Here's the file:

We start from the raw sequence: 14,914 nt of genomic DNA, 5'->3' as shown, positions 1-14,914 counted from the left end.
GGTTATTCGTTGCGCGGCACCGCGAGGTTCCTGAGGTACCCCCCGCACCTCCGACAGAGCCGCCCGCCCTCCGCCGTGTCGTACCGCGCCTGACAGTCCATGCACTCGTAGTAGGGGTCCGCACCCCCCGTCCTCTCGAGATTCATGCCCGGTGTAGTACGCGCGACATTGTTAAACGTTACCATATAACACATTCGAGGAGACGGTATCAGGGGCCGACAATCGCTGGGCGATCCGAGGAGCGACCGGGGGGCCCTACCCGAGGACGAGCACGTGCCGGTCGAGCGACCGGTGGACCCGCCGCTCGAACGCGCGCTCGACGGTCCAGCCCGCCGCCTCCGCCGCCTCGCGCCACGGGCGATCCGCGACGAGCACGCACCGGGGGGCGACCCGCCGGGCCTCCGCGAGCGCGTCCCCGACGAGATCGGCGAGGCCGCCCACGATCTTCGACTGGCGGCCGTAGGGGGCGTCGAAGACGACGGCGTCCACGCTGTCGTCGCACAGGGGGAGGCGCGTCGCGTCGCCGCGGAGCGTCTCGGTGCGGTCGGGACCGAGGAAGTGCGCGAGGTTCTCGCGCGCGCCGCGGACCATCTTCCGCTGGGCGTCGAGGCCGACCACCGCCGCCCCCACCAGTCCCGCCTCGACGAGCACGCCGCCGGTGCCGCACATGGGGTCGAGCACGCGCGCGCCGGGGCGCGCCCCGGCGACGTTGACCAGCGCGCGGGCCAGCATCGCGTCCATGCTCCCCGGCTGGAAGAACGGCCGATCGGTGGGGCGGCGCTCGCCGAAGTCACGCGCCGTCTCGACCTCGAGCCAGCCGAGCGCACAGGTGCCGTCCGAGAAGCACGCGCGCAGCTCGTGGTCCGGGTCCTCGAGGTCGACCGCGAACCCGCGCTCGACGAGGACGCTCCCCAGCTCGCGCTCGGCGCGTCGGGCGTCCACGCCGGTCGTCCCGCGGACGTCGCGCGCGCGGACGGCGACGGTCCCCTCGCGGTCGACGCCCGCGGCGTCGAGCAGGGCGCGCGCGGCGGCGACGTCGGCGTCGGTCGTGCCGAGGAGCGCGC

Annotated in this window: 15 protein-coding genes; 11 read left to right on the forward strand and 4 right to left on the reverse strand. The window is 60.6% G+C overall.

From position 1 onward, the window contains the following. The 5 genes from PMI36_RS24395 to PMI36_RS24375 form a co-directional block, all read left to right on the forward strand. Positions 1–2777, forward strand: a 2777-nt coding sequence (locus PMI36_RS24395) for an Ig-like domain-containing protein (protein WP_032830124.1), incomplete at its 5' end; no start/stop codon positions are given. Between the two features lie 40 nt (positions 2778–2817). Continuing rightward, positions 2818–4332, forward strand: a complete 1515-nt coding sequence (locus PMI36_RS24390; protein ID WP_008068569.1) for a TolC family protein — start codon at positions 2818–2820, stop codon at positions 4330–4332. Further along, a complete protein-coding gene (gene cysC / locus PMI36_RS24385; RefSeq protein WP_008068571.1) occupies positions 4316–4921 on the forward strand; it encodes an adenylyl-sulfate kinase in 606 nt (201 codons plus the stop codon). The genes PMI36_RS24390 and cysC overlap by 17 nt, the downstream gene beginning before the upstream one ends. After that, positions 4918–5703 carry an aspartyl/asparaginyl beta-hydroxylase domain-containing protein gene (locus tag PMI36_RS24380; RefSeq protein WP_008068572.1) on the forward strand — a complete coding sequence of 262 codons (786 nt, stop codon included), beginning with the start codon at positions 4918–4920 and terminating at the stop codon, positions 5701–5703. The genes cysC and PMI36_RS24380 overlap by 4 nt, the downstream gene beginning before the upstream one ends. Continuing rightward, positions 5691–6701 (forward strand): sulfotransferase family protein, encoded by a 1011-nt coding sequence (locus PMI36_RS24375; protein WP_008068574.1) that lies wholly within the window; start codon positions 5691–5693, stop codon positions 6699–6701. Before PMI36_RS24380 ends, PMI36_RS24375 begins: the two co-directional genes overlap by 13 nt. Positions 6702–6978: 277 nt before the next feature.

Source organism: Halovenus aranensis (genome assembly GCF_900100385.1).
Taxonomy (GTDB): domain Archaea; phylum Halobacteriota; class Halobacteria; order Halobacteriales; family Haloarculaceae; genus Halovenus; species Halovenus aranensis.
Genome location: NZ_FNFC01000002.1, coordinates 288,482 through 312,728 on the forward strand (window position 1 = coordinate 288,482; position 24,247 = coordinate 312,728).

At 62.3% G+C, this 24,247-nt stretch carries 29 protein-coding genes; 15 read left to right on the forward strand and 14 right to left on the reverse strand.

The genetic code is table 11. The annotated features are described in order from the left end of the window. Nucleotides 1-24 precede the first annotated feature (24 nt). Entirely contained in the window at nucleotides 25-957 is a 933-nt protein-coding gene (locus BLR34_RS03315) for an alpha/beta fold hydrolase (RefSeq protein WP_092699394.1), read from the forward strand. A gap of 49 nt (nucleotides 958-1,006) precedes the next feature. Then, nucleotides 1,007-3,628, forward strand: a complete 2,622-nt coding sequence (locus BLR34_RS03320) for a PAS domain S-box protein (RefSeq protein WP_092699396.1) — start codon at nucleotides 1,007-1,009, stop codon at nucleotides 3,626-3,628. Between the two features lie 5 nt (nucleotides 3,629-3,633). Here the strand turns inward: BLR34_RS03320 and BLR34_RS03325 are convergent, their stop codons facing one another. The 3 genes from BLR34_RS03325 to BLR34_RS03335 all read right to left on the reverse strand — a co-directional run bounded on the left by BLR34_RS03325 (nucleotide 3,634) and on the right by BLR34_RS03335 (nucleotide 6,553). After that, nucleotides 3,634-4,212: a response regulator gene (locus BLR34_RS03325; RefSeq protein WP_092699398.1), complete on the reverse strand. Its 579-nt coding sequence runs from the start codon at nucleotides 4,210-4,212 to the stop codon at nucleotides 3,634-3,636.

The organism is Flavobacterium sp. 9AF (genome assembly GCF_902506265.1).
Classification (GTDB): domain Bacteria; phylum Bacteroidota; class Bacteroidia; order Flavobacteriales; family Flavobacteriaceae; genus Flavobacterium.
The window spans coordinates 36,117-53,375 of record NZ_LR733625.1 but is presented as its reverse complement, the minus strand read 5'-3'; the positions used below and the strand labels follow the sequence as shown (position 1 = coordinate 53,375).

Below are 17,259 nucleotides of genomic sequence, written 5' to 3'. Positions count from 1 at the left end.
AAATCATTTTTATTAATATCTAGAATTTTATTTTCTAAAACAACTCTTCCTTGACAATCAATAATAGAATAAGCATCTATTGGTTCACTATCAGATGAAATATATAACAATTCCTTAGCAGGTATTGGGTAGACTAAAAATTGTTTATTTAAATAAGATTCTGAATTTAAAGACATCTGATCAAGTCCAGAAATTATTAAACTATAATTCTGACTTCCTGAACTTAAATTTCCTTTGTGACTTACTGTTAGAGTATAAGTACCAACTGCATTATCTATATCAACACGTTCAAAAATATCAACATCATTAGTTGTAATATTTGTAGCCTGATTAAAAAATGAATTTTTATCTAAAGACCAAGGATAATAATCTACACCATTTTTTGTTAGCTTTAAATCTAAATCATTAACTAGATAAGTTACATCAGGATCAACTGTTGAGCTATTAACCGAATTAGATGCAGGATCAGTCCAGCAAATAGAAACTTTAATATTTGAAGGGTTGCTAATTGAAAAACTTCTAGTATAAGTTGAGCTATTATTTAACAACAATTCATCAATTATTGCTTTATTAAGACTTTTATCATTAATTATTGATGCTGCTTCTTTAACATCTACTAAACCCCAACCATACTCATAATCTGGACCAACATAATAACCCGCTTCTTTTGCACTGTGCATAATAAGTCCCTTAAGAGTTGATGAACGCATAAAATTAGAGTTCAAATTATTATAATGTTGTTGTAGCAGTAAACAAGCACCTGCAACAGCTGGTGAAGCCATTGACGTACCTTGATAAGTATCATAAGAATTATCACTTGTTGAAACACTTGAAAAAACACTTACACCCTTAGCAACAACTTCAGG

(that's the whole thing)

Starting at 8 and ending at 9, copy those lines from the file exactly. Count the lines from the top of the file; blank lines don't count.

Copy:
At 62.3% G+C, this 24,247-nt stretch carries 29 protein-coding genes; 15 read left to right on the forward strand and 14 right to left on the reverse strand.

The genetic code is table 11. The annotated features are described in order from the left end of the window. Nucleotides 1-24 precede the first annotated feature (24 nt). Entirely contained in the window at nucleotides 25-957 is a 933-nt protein-coding gene (locus BLR34_RS03315) for an alpha/beta fold hydrolase (RefSeq protein WP_092699394.1), read from the forward strand. A gap of 49 nt (nucleotides 958-1,006) precedes the next feature. Then, nucleotides 1,007-3,628, forward strand: a complete 2,622-nt coding sequence (locus BLR34_RS03320) for a PAS domain S-box protein (RefSeq protein WP_092699396.1) — start codon at nucleotides 1,007-1,009, stop codon at nucleotides 3,626-3,628. Between the two features lie 5 nt (nucleotides 3,629-3,633). Here the strand turns inward: BLR34_RS03320 and BLR34_RS03325 are convergent, their stop codons facing one another. The 3 genes from BLR34_RS03325 to BLR34_RS03335 all read right to left on the reverse strand — a co-directional run bounded on the left by BLR34_RS03325 (nucleotide 3,634) and on the right by BLR34_RS03335 (nucleotide 6,553). After that, nucleotides 3,634-4,212: a response regulator gene (locus BLR34_RS03325; RefSeq protein WP_092699398.1), complete on the reverse strand. Its 579-nt coding sequence runs from the start codon at nucleotides 4,210-4,212 to the stop codon at nucleotides 3,634-3,636.